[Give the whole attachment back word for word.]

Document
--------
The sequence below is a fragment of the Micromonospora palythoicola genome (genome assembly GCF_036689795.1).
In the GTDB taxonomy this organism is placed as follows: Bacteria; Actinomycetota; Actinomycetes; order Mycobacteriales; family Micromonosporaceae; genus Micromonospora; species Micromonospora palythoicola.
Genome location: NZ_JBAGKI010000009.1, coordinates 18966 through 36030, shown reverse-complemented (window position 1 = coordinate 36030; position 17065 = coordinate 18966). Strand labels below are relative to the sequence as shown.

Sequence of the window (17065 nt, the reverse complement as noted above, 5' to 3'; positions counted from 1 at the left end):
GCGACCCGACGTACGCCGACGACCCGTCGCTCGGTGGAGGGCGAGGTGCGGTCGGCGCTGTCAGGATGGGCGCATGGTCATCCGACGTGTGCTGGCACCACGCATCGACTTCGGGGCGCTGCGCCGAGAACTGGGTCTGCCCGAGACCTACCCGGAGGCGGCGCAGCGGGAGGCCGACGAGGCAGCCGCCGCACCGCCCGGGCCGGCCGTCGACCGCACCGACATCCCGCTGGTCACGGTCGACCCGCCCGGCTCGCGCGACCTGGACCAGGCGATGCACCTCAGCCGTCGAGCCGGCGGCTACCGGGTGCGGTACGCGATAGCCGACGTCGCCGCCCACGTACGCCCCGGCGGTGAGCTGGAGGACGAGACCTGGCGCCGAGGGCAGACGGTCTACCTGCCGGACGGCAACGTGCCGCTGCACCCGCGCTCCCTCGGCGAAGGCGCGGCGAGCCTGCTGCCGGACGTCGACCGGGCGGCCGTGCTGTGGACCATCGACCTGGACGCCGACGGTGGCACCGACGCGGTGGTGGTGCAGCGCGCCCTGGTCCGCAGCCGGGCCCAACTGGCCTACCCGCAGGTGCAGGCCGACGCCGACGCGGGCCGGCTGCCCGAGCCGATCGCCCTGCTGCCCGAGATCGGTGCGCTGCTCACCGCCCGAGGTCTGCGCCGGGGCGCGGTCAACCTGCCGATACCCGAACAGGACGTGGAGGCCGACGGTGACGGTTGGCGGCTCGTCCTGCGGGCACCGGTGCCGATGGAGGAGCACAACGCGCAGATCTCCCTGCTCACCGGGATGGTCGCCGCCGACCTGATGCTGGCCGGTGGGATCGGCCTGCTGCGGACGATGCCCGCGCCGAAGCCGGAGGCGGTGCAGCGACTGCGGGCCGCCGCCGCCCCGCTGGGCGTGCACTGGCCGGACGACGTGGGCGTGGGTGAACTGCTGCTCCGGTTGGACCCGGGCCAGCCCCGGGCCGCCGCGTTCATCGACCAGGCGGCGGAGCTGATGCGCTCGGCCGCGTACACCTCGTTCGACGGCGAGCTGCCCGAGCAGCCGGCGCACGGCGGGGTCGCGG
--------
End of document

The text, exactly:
The sequence below is a fragment of the Micromonospora palythoicola genome (genome assembly GCF_036689795.1).
In the GTDB taxonomy this organism is placed as follows: Bacteria; Actinomycetota; Actinomycetes; order Mycobacteriales; family Micromonosporaceae; genus Micromonospora; species Micromonospora palythoicola.
Genome location: NZ_JBAGKI010000009.1, coordinates 18966 through 36030, shown reverse-complemented (window position 1 = coordinate 36030; position 17065 = coordinate 18966). Strand labels below are relative to the sequence as shown.

Sequence of the window (17065 nt, the reverse complement as noted above, 5' to 3'; positions counted from 1 at the left end):
GCGACCCGACGTACGCCGACGACCCGTCGCTCGGTGGAGGGCGAGGTGCGGTCGGCGCTGTCAGGATGGGCGCATGGTCATCCGACGTGTGCTGGCACCACGCATCGACTTCGGGGCGCTGCGCCGAGAACTGGGTCTGCCCGAGACCTACCCGGAGGCGGCGCAGCGGGAGGCCGACGAGGCAGCCGCCGCACCGCCCGGGCCGGCCGTCGACCGCACCGACATCCCGCTGGTCACGGTCGACCCGCCCGGCTCGCGCGACCTGGACCAGGCGATGCACCTCAGCCGTCGAGCCGGCGGCTACCGGGTGCGGTACGCGATAGCCGACGTCGCCGCCCACGTACGCCCCGGCGGTGAGCTGGAGGACGAGACCTGGCGCCGAGGGCAGACGGTCTACCTGCCGGACGGCAACGTGCCGCTGCACCCGCGCTCCCTCGGCGAAGGCGCGGCGAGCCTGCTGCCGGACGTCGACCGGGCGGCCGTGCTGTGGACCATCGACCTGGACGCCGACGGTGGCACCGACGCGGTGGTGGTGCAGCGCGCCCTGGTCCGCAGCCGGGCCCAACTGGCCTACCCGCAGGTGCAGGCCGACGCCGACGCGGGCCGGCTGCCCGAGCCGATCGCCCTGCTGCCCGAGATCGGTGCGCTGCTCACCGCCCGAGGTCTGCGCCGGGGCGCGGTCAACCTGCCGATACCCGAACAGGACGTGGAGGCCGACGGTGACGGTTGGCGGCTCGTCCTGCGGGCACCGGTGCCGATGGAGGAGCACAACGCGCAGATCTCCCTGCTCACCGGGATGGTCGCCGCCGACCTGATGCTGGCCGGTGGGATCGGCCTGCTGCGGACGATGCCCGCGCCGAAGCCGGAGGCGGTGCAGCGACTGCGGGCCGCCGCCGCCCCGCTGGGCGTGCACTGGCCGGACGACGTGGGCGTGGGTGAACTGCTGCTCCGGTTGGACCCGGGCCAGCCCCGGGCCGCCGCGTTCATCGACCAGGCGGCGGAGCTGATGCGCTCGGCCGCGTACACCTCGTTCGACGGCGAGCTGCCCGAGCAGCCGGCGCACGGCGGGGTCGCGG